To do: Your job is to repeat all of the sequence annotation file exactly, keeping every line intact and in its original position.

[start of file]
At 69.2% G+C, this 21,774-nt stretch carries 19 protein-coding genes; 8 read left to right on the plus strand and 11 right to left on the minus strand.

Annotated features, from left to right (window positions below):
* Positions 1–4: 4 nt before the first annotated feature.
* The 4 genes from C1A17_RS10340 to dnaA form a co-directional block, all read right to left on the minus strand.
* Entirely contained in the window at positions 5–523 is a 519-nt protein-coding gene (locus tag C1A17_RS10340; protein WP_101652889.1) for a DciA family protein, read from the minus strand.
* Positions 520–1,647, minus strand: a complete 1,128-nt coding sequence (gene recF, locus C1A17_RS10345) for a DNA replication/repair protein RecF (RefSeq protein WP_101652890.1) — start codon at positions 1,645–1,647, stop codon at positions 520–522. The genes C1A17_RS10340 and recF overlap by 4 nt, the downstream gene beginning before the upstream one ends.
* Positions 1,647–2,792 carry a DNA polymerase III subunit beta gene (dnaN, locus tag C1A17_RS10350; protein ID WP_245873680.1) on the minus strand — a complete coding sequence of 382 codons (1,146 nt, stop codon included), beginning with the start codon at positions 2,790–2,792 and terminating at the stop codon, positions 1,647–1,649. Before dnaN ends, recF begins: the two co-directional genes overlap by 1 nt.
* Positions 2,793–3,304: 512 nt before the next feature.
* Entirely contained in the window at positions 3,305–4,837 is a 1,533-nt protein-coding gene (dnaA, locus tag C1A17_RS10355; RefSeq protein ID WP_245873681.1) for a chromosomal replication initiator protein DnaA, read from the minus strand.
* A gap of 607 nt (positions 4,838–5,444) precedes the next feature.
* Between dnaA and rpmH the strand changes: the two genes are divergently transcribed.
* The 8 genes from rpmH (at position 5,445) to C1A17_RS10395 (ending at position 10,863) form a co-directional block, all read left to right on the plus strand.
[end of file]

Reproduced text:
At 69.2% G+C, this 21,774-nt stretch carries 19 protein-coding genes; 8 read left to right on the plus strand and 11 right to left on the minus strand.

Annotated features, from left to right (window positions below):
* Positions 1–4: 4 nt before the first annotated feature.
* The 4 genes from C1A17_RS10340 to dnaA form a co-directional block, all read right to left on the minus strand.
* Entirely contained in the window at positions 5–523 is a 519-nt protein-coding gene (locus tag C1A17_RS10340; protein WP_101652889.1) for a DciA family protein, read from the minus strand.
* Positions 520–1,647, minus strand: a complete 1,128-nt coding sequence (gene recF, locus C1A17_RS10345) for a DNA replication/repair protein RecF (RefSeq protein WP_101652890.1) — start codon at positions 1,645–1,647, stop codon at positions 520–522. The genes C1A17_RS10340 and recF overlap by 4 nt, the downstream gene beginning before the upstream one ends.
* Positions 1,647–2,792 carry a DNA polymerase III subunit beta gene (dnaN, locus tag C1A17_RS10350; protein ID WP_245873680.1) on the minus strand — a complete coding sequence of 382 codons (1,146 nt, stop codon included), beginning with the start codon at positions 2,790–2,792 and terminating at the stop codon, positions 1,647–1,649. Before dnaN ends, recF begins: the two co-directional genes overlap by 1 nt.
* Positions 2,793–3,304: 512 nt before the next feature.
* Entirely contained in the window at positions 3,305–4,837 is a 1,533-nt protein-coding gene (dnaA, locus tag C1A17_RS10355; RefSeq protein ID WP_245873681.1) for a chromosomal replication initiator protein DnaA, read from the minus strand.
* A gap of 607 nt (positions 4,838–5,444) precedes the next feature.
* Between dnaA and rpmH the strand changes: the two genes are divergently transcribed.
* The 8 genes from rpmH (at position 5,445) to C1A17_RS10395 (ending at position 10,863) form a co-directional block, all read left to right on the plus strand.